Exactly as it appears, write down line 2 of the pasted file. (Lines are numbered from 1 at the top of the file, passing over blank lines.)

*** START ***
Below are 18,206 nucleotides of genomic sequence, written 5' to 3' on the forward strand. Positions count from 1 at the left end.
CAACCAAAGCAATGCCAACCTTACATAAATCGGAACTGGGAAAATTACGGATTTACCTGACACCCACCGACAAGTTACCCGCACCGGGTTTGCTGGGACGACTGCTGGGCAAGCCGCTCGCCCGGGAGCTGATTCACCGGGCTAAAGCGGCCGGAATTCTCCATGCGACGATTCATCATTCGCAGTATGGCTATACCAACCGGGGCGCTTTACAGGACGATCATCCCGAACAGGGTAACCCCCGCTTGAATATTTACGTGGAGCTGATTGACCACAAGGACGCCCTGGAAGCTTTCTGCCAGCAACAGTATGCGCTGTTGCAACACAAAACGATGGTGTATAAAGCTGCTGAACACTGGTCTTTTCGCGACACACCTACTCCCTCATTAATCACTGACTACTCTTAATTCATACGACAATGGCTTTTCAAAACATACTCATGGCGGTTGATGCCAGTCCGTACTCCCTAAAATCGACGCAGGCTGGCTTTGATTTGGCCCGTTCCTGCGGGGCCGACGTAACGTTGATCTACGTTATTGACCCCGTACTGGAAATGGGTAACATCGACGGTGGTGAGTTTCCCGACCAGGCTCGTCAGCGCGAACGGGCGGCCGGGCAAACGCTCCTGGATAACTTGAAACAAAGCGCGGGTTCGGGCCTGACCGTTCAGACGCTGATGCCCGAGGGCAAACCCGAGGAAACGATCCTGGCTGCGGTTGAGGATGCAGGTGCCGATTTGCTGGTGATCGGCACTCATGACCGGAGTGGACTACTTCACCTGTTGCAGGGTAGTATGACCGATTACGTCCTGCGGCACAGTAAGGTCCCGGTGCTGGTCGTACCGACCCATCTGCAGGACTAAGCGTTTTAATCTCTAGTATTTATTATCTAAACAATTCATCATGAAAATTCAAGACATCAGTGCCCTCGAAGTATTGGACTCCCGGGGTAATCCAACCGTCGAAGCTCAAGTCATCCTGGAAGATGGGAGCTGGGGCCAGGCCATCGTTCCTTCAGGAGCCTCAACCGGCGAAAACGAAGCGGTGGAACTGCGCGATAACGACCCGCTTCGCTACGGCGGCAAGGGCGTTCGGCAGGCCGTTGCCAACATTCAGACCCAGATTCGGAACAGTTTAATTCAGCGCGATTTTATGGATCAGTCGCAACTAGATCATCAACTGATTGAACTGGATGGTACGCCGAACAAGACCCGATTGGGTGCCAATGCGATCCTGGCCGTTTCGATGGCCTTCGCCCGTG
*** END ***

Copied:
CAACCAAAGCAATGCCAACCTTACATAAATCGGAACTGGGAAAATTACGGATTTACCTGACACCCACCGACAAGTTACCCGCACCGGGTTTGCTGGGACGACTGCTGGGCAAGCCGCTCGCCCGGGAGCTGATTCACCGGGCTAAAGCGGCCGGAATTCTCCATGCGACGATTCATCATTCGCAGTATGGCTATACCAACCGGGGCGCTTTACAGGACGATCATCCCGAACAGGGTAACCCCCGCTTGAATATTTACGTGGAGCTGATTGACCACAAGGACGCCCTGGAAGCTTTCTGCCAGCAACAGTATGCGCTGTTGCAACACAAAACGATGGTGTATAAAGCTGCTGAACACTGGTCTTTTCGCGACACACCTACTCCCTCATTAATCACTGACTACTCTTAATTCATACGACAATGGCTTTTCAAAACATACTCATGGCGGTTGATGCCAGTCCGTACTCCCTAAAATCGACGCAGGCTGGCTTTGATTTGGCCCGTTCCTGCGGGGCCGACGTAACGTTGATCTACGTTATTGACCCCGTACTGGAAATGGGTAACATCGACGGTGGTGAGTTTCCCGACCAGGCTCGTCAGCGCGAACGGGCGGCCGGGCAAACGCTCCTGGATAACTTGAAACAAAGCGCGGGTTCGGGCCTGACCGTTCAGACGCTGATGCCCGAGGGCAAACCCGAGGAAACGATCCTGGCTGCGGTTGAGGATGCAGGTGCCGATTTGCTGGTGATCGGCACTCATGACCGGAGTGGACTACTTCACCTGTTGCAGGGTAGTATGACCGATTACGTCCTGCGGCACAGTAAGGTCCCGGTGCTGGTCGTACCGACCCATCTGCAGGACTAAGCGTTTTAATCTCTAGTATTTATTATCTAAACAATTCATCATGAAAATTCAAGACATCAGTGCCCTCGAAGTATTGGACTCCCGGGGTAATCCAACCGTCGAAGCTCAAGTCATCCTGGAAGATGGGAGCTGGGGCCAGGCCATCGTTCCTTCAGGAGCCTCAACCGGCGAAAACGAAGCGGTGGAACTGCGCGATAACGACCCGCTTCGCTACGGCGGCAAGGGCGTTCGGCAGGCCGTTGCCAACATTCAGACCCAGATTCGGAACAGTTTAATTCAGCGCGATTTTATGGATCAGTCGCAACTAGATCATCAACTGATTGAACTGGATGGTACGCCGAACAAGACCCGATTGGGTGCCAATGCGATCCTGGCCGTTTCGATGGCCTTCGCCCGTG